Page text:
Symptoms of Primary Vaginismus:
If at ‘first-time’ intercourse, full sexual penetration seems physically impossible despite repeated attempts — almost as though there is no opening where the vaginal opening is supposed to be — it indicates Primary Vaginismus in over 99% of cases. Although sometimes it may seem like there is partial penetration, typically the tip of the penis just presses into the fleshy outer vulva area, not into the vagina. Vaginismus is nearly always responsible for unconsummated marriages due to the female partner. They often mistakenly wonder if they are physically abnormal in some way; whether their vagina is too small, their hymen is blocking the opening or they have no vaginal hole at all. This is understandable, for when vaginal muscles are tightened it may seem like the opening is unusually tiny or non-existent
There are two other early symptom indicators of Primary Vaginismus that are sometimes, but not always experienced prior to intercourse attempts:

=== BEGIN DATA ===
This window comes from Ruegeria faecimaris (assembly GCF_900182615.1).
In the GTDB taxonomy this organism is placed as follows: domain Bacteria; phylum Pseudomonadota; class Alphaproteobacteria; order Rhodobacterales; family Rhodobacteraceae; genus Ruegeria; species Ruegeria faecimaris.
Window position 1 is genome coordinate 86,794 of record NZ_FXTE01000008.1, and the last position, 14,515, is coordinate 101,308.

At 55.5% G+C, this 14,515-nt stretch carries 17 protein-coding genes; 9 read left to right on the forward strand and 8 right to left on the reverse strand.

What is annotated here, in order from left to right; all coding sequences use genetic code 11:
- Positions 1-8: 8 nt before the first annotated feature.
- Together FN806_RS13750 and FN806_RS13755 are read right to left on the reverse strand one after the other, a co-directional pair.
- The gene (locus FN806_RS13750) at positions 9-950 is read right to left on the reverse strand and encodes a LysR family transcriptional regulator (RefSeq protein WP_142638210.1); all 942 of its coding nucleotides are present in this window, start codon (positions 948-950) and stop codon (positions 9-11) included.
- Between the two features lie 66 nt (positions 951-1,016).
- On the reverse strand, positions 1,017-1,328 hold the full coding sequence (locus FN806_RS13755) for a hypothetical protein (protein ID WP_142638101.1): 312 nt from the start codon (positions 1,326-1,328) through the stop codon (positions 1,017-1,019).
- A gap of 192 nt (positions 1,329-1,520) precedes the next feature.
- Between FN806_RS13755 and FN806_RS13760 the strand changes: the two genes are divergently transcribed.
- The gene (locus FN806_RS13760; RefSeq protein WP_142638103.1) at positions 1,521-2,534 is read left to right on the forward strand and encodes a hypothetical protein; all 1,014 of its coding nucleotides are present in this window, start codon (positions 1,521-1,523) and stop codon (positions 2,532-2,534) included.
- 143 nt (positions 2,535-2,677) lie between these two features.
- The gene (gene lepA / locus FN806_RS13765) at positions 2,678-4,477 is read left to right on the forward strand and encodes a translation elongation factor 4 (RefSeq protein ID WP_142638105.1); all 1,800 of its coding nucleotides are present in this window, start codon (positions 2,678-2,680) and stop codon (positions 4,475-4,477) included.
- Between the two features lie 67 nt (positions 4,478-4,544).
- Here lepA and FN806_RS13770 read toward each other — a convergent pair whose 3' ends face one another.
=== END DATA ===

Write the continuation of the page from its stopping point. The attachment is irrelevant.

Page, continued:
Some young women have difficulty inserting tampons, even after repeated attempts.
Some women find it very challenging to allow their physician to complete an internal vaginal exam with a speculum or finger due to a tight opening (may appear to the physician as unusually small).
Symptoms of Secondary Vaginismus:
Unexplained, ongoing sexual tightness and discomfort following a negative (usually pelvic) experience almost always indicates Secondary Vaginismus. Though there was a previous history of normal intercourse and the negative pelvic experience was resolved, the ongoing tightness, pain and discomfort eventually causes a couple to discontinue sex.
Typically this type of vaginismus is triggered by a temporary physical pelvic medical condition, trauma, or pelvic-pain issue. Examples could include a urinary tract or other pelvic infection; a difficult delivery with stitches required; age-related changes like a hormonal/lubrication reduction after menopause; rape or assault; a pause of many years between spouses; or another similar occurrence. The ongoing tightness is perplexing. Women wonder why it would continue to be difficult or impossible to have sex, even though the initial problem had healed, resolved or was fully treated.